Pinto Art Museum, a tricycle ride away from the Antipolo Municpal Office Building, has become one of today’s most sought after galleries in the country. Its main lure is the design of the gallery itself, which takes inspiration from the Cycladic Architecture. A lot of contemporary artists have hold exhibits at Pinto, and some of the notable ones like respected painter Bendicto Cabrera. To complete the Pinto experience is its unparalleled location—at the edge of a mountain.
1 Sierra Madre St, Subdivision, Antipolo, 1870 Rizal

Day 1, 7pm

The pool at the edge of Cafe Lupe makes for a wonderful dip

 

Imagine feasting on sumptuous kare-kare (peanut stew) and nachos while taking in views of the breathtaking cityscape at night with all the city light lit up. Well, you can actually make it happen by booking a stay at Café Lupe, a bed and breakfast with an infinity pool, KTV rooms, table tennis facility, a 70s inspired lobby, and countryside style restaurant.
Facebook.com/cafelupeantipolo

Day 2, 8am

Luljetta has one too many gardens and this is one of the nicer ones

Pops of color are a mainstay at Luljetta’s rooms

 

An overnight stay at Luljuetta’s Place will get you waking up to views of the metropolitan skyline for the resort sits literally on the edge of a mountain. Luljuetta’s main attractions are its pools surrounded by lush greens and flowering plants, and its outdoor spa. If you want to have a most pleasant breakfast, order their daing na bangus (milkfish) and signature garlic rice and have it at their garden.
Sitio Loreland, Barangay San Roque 1930 Antipolo, Rizal

Day2, 12pm

A dance number at 11Circle food park. Why not?

 

If you can’t decide where to have lunch for the last few hours of your stay in Antipolo, might as well head to 11Circle, a food park with a smorgasbord of booths selling dishes from around the world. Here you’ll find a samgyupsal (Korean specialty) stall, a ramen stall, and stalls that offer American and Filipino favorites.
Facebook.com/11circleantipolo/

Day 2pm

Beautiful place of worship, hands down

 

Cap your Antipolo adventure the most peaceful of ways by stopping by the Parish of Immaculate Heart of Mary, a solemn place of worship in Antipolo’s more quieter side along the main highway.  Inside it feels like you’re covered by a giant web of white panels and glass that let the trees from the outside meld with the inside and the natural light to seep in. Very unlike your typical heritage churches the Philippines is famous for, but equally impressive.
Daang Bakal Rd, Antipolo, 1870 Rizal

The basics
Book Bienvenido Travel and Tours operates. Contact operator Ramon Marinas at +630977 821 3075, tel +63695 1965, email ramon.marinas@bienvenidotours.com, Bienvenidotours.com.

Get there:
SkyJet flies daily from Batanes, Coron in Palawan, and Siargao to Manila. Book a SkyJet flight now.

From NAIA Terminal 4, take a cab or book a Grab ride to Ayala Avenue in Makati (RCBC building) where there are Antipolo-bound UV commuter vans.

Story and photos by Kat Magsino

3 must-see places in Tangalan, Aklan in one day

3 must-see places in Tangalan, Aklan in one day

A tiered waterfall and an empty beach are what you get from this sleepy Visayan town

Tangalan, Aklan is something that will qualify for of-the-radar. It’s en route to Aklan province’s capital Kalibo and the perfect place for a bit of adventure minus the crowd.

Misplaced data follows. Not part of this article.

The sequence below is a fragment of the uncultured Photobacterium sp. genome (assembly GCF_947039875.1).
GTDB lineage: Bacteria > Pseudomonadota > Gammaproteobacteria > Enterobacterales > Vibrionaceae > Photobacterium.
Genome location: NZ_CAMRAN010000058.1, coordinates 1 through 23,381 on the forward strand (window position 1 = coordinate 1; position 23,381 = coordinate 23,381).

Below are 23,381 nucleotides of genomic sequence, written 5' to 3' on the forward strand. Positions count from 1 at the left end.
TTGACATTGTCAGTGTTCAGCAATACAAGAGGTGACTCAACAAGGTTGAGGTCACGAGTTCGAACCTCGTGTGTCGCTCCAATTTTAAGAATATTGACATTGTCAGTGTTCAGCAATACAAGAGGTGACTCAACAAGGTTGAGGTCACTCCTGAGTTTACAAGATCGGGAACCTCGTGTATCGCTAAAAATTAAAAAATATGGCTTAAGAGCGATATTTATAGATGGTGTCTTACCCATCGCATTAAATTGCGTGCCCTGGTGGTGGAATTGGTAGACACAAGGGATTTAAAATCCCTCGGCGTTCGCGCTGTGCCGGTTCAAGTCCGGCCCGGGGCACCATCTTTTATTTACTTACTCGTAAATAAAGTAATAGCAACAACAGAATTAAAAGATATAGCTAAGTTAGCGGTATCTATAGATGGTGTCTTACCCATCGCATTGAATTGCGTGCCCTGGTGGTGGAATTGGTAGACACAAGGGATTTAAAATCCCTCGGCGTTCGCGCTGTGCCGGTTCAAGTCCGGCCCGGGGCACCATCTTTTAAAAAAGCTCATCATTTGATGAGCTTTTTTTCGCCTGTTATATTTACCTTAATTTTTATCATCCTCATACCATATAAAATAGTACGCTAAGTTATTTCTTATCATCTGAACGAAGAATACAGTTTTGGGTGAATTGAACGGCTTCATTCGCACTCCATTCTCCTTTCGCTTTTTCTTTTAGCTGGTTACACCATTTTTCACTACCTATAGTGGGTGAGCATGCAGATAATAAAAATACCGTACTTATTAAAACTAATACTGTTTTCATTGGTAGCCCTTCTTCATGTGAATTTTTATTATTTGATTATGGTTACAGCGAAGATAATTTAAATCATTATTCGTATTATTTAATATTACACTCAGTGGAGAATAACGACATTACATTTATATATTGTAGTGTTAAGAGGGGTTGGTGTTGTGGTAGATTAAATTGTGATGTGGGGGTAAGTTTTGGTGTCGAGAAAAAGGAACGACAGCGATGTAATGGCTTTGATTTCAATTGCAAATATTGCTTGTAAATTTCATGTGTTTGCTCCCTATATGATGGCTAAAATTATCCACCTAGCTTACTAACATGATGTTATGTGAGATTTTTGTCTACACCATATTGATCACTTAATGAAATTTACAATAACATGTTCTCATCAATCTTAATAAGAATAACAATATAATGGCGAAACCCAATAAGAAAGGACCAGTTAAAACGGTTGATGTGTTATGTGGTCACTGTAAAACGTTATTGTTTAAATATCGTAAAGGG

Jawili Falls

Placid pool of Jawili Falls

Jawili Falls is a wonderful waterfall—seven natural pools formed from a series of cascades. It’s got stone steps fringing the pools, and as you climb you get to take in the view of one dark basin after the next.

These natural swimming pools are like actual pools you’d see in hotels except that they’re natural.Their sizes vary with the deepest fetching up to 10 feet deep. Locals would jump of a cliff and plunge into the water.

The apex is a small shallow stream with trees and shrubberies on both sides, feeding the cascade. It looks magical in late afternoons when light filters through still leaves.

Jawili Beach

Coconut tree -fringed Jawili Beach

A calm and empty shore—that’s Jawili Beach. No grand hotels, no restaurants, and absolutely no tourists. Huts and a few small resorts with rooms are available for rent.

The beach’s cream-colored sand isn’t powder-fine but definitely good enough. At late afternoon, walk on its expansive shore and you’ll be rewarded with fiery yellows and oranges tinting the sky at sunset.

St. John Nepomucene Church

Facade of St. John Nepomuceno Church

The St. John Nepumucene Church was built in 1889, its age evident in the tarnishing on its limestone walls built using limestone that came from the nearby Afga Beach. Its façade—arched wooden double doors, circular stone windows on both sides, a central niche with an image of Christ—is perfectly symmetrical if not for the fairly recent addition of a bell tower on its left lank. It’s smaller than most colonial churches in the Philippines but still looked regal and stately even with its diminutive form.

Get there
Fly from from Manila to Caticlan via SkyJet, which starts flights in December. From Caticlan, ride a Ceres Bus from the terminal and alight at the Tangalan Public Market. From there, ride a tricycle to Jawili Falls.

Sleep
Jawili Blue Starfish Resort on Jawili Beach has modern rooms and a swimming pool. Tel +639192791577, jdjawili@yahoo.com

Green Meadows Beach Resort has rustic beachfront bungalows. Tel+ 09087844765

Eat
Tatoy’s Place, a beachfront resto-bar. Tel +639189627713

Adee’s Seafood Grill & Restaurant, a seafood restaurant along the National Highway. Tel +639395154660, Adees011613@yahoo.com

Story and photos by Christian Sangoyo